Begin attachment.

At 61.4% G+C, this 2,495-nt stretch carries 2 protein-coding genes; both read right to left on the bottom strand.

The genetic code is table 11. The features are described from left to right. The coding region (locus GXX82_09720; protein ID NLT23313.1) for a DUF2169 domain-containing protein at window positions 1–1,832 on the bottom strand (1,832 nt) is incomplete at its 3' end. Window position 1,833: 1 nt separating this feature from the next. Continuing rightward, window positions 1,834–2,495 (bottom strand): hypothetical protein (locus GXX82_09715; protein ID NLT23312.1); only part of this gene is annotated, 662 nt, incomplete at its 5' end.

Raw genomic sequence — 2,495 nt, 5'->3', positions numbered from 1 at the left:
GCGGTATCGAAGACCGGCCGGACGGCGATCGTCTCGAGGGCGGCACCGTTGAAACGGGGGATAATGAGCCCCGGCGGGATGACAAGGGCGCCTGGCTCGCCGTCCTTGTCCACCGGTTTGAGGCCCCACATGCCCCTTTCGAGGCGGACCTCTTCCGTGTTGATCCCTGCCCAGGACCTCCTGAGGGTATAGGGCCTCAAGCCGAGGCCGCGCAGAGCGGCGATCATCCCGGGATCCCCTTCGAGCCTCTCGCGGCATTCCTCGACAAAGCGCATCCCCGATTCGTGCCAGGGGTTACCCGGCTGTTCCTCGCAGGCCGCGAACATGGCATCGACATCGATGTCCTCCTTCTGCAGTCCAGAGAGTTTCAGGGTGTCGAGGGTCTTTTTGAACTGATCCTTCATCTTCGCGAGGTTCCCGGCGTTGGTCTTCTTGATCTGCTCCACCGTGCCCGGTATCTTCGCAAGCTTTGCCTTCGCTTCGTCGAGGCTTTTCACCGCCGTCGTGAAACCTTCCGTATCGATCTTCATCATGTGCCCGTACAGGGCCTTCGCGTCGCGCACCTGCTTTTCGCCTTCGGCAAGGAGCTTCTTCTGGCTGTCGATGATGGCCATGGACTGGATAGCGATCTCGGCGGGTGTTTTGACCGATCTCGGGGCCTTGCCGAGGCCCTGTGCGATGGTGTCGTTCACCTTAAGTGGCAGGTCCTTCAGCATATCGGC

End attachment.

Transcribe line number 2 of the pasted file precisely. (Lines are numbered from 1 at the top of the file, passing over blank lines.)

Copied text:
The genetic code is table 11. The features are described from left to right. The coding region (locus GXX82_09720; protein ID NLT23313.1) for a DUF2169 domain-containing protein at window positions 1–1,832 on the bottom strand (1,832 nt) is incomplete at its 3' end. Window position 1,833: 1 nt separating this feature from the next. Continuing rightward, window positions 1,834–2,495 (bottom strand): hypothetical protein (locus GXX82_09715; protein ID NLT23312.1); only part of this gene is annotated, 662 nt, incomplete at its 5' end.